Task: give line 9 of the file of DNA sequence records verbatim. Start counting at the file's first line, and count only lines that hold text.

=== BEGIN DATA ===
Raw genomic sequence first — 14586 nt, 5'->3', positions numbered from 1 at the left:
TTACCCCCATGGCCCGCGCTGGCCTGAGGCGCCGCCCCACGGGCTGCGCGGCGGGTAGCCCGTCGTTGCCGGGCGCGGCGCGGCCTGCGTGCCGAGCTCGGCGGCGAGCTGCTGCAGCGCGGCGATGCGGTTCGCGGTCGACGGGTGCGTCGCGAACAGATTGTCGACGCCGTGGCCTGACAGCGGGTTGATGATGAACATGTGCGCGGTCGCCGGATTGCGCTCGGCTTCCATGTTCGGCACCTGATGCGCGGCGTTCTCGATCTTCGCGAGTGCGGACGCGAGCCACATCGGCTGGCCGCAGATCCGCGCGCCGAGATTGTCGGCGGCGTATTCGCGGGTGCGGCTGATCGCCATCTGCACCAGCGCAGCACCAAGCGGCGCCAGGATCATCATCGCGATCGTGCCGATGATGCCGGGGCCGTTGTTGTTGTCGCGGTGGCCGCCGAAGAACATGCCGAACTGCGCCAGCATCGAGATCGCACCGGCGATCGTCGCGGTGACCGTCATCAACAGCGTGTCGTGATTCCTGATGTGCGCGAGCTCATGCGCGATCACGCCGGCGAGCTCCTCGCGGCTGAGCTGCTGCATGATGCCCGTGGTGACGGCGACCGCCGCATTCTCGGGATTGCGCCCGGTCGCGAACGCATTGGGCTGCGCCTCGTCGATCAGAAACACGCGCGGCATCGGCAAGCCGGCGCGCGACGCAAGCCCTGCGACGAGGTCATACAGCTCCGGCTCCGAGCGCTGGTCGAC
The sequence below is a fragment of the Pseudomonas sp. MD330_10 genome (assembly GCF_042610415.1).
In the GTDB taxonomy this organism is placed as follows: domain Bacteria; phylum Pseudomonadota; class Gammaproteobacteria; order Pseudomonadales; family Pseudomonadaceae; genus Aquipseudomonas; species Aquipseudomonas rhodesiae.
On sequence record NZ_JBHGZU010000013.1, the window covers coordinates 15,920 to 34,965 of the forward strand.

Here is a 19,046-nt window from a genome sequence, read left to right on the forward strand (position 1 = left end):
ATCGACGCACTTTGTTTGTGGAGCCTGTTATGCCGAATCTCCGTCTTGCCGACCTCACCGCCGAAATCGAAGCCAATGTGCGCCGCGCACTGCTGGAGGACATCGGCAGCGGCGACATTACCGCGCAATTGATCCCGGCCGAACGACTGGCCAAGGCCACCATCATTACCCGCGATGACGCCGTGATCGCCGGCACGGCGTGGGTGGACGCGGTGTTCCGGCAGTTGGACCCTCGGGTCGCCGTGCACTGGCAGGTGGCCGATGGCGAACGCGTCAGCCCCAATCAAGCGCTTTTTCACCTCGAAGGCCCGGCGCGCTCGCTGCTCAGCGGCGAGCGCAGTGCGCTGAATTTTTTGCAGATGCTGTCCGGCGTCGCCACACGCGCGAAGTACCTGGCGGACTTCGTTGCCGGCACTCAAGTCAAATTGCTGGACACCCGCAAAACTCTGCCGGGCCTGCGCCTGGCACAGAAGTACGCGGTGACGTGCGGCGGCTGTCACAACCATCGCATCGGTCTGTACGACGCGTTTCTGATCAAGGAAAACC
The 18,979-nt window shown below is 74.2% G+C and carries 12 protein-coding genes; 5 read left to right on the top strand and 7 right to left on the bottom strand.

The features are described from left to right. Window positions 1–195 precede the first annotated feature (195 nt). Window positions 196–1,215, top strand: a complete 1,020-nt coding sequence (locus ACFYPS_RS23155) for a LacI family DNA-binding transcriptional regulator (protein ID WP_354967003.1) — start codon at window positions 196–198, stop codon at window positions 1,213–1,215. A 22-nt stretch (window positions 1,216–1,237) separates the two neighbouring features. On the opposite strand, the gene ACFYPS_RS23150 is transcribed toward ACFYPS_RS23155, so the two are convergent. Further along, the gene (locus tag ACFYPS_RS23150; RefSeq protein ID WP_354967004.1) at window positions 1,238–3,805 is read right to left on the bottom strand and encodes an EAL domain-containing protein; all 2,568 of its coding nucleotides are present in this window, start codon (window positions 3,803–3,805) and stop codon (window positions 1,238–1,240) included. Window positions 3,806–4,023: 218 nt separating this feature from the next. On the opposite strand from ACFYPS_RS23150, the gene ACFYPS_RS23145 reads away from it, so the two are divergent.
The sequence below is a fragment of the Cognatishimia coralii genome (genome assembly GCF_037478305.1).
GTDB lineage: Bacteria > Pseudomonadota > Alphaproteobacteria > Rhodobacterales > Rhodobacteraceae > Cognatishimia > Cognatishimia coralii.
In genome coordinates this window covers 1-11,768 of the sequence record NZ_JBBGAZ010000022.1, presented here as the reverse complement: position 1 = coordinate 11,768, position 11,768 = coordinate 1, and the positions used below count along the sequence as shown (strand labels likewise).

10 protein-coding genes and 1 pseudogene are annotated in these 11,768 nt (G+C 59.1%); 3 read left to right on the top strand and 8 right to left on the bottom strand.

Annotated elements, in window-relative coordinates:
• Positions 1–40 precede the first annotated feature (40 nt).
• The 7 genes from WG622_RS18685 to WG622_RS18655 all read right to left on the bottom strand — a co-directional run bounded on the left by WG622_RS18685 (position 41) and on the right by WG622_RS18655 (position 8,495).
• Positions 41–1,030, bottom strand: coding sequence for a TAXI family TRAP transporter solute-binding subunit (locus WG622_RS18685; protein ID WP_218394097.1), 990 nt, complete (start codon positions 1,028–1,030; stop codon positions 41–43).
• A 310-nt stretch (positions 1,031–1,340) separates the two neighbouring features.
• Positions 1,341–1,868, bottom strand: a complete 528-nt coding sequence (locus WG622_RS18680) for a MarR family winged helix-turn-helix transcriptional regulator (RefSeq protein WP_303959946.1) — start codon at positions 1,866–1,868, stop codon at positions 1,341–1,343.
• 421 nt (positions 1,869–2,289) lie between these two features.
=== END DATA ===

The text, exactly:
The features are described from left to right. Window positions 1–195 precede the first annotated feature (195 nt). Window positions 196–1,215, top strand: a complete 1,020-nt coding sequence (locus ACFYPS_RS23155) for a LacI family DNA-binding transcriptional regulator (protein ID WP_354967003.1) — start codon at window positions 196–198, stop codon at window positions 1,213–1,215. A 22-nt stretch (window positions 1,216–1,237) separates the two neighbouring features. On the opposite strand, the gene ACFYPS_RS23150 is transcribed toward ACFYPS_RS23155, so the two are convergent. Further along, the gene (locus tag ACFYPS_RS23150; RefSeq protein ID WP_354967004.1) at window positions 1,238–3,805 is read right to left on the bottom strand and encodes an EAL domain-containing protein; all 2,568 of its coding nucleotides are present in this window, start codon (window positions 3,803–3,805) and stop codon (window positions 1,238–1,240) included. Window positions 3,806–4,023: 218 nt separating this feature from the next. On the opposite strand from ACFYPS_RS23150, the gene ACFYPS_RS23145 reads away from it, so the two are divergent.